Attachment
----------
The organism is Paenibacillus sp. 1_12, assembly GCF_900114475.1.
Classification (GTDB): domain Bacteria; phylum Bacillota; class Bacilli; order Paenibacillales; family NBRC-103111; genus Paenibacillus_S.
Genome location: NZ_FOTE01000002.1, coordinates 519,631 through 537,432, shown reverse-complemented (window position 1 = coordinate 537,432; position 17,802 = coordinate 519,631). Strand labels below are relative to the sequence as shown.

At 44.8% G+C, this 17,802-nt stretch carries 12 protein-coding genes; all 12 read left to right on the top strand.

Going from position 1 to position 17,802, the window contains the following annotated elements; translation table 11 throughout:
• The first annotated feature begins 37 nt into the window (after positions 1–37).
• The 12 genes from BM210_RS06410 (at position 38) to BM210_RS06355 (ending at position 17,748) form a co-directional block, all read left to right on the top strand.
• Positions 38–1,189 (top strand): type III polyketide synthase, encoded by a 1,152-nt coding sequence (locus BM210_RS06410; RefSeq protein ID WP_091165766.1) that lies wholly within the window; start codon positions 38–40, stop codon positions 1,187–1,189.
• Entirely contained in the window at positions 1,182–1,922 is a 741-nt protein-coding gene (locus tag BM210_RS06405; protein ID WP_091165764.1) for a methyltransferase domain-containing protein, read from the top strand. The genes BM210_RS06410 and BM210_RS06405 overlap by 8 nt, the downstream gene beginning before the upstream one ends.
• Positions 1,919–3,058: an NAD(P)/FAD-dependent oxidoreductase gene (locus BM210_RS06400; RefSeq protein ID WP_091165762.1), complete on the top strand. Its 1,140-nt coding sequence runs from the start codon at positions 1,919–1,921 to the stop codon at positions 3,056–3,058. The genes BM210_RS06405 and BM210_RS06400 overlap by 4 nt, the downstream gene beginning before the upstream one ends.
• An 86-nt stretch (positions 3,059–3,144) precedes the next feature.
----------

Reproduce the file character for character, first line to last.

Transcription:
The organism is Paenibacillus sp. 1_12, assembly GCF_900114475.1.
Classification (GTDB): domain Bacteria; phylum Bacillota; class Bacilli; order Paenibacillales; family NBRC-103111; genus Paenibacillus_S.
Genome location: NZ_FOTE01000002.1, coordinates 519,631 through 537,432, shown reverse-complemented (window position 1 = coordinate 537,432; position 17,802 = coordinate 519,631). Strand labels below are relative to the sequence as shown.

At 44.8% G+C, this 17,802-nt stretch carries 12 protein-coding genes; all 12 read left to right on the top strand.

Going from position 1 to position 17,802, the window contains the following annotated elements; translation table 11 throughout:
• The first annotated feature begins 37 nt into the window (after positions 1–37).
• The 12 genes from BM210_RS06410 (at position 38) to BM210_RS06355 (ending at position 17,748) form a co-directional block, all read left to right on the top strand.
• Positions 38–1,189 (top strand): type III polyketide synthase, encoded by a 1,152-nt coding sequence (locus BM210_RS06410; RefSeq protein ID WP_091165766.1) that lies wholly within the window; start codon positions 38–40, stop codon positions 1,187–1,189.
• Entirely contained in the window at positions 1,182–1,922 is a 741-nt protein-coding gene (locus tag BM210_RS06405; protein ID WP_091165764.1) for a methyltransferase domain-containing protein, read from the top strand. The genes BM210_RS06410 and BM210_RS06405 overlap by 8 nt, the downstream gene beginning before the upstream one ends.
• Positions 1,919–3,058: an NAD(P)/FAD-dependent oxidoreductase gene (locus BM210_RS06400; RefSeq protein ID WP_091165762.1), complete on the top strand. Its 1,140-nt coding sequence runs from the start codon at positions 1,919–1,921 to the stop codon at positions 3,056–3,058. The genes BM210_RS06405 and BM210_RS06400 overlap by 4 nt, the downstream gene beginning before the upstream one ends.
• An 86-nt stretch (positions 3,059–3,144) precedes the next feature.